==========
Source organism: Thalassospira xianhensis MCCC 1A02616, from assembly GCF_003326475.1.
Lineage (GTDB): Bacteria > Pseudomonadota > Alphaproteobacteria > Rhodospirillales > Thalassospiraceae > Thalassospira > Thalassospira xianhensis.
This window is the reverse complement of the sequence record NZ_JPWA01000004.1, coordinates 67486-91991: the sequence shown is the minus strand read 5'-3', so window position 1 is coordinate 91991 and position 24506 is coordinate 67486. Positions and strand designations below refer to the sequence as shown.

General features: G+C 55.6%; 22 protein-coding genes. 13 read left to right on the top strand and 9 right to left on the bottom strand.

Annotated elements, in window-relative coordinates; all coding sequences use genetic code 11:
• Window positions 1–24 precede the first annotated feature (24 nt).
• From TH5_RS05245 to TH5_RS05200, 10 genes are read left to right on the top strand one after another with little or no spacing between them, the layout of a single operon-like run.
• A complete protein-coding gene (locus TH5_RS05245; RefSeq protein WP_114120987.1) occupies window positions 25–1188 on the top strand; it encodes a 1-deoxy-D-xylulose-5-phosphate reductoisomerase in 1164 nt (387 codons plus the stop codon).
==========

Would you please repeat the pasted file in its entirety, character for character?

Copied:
Source organism: Thalassospira xianhensis MCCC 1A02616, from assembly GCF_003326475.1.
Lineage (GTDB): Bacteria > Pseudomonadota > Alphaproteobacteria > Rhodospirillales > Thalassospiraceae > Thalassospira > Thalassospira xianhensis.
This window is the reverse complement of the sequence record NZ_JPWA01000004.1, coordinates 67486-91991: the sequence shown is the minus strand read 5'-3', so window position 1 is coordinate 91991 and position 24506 is coordinate 67486. Positions and strand designations below refer to the sequence as shown.

General features: G+C 55.6%; 22 protein-coding genes. 13 read left to right on the top strand and 9 right to left on the bottom strand.

Annotated elements, in window-relative coordinates; all coding sequences use genetic code 11:
• Window positions 1–24 precede the first annotated feature (24 nt).
• From TH5_RS05245 to TH5_RS05200, 10 genes are read left to right on the top strand one after another with little or no spacing between them, the layout of a single operon-like run.
• A complete protein-coding gene (locus TH5_RS05245; RefSeq protein WP_114120987.1) occupies window positions 25–1188 on the top strand; it encodes a 1-deoxy-D-xylulose-5-phosphate reductoisomerase in 1164 nt (387 codons plus the stop codon).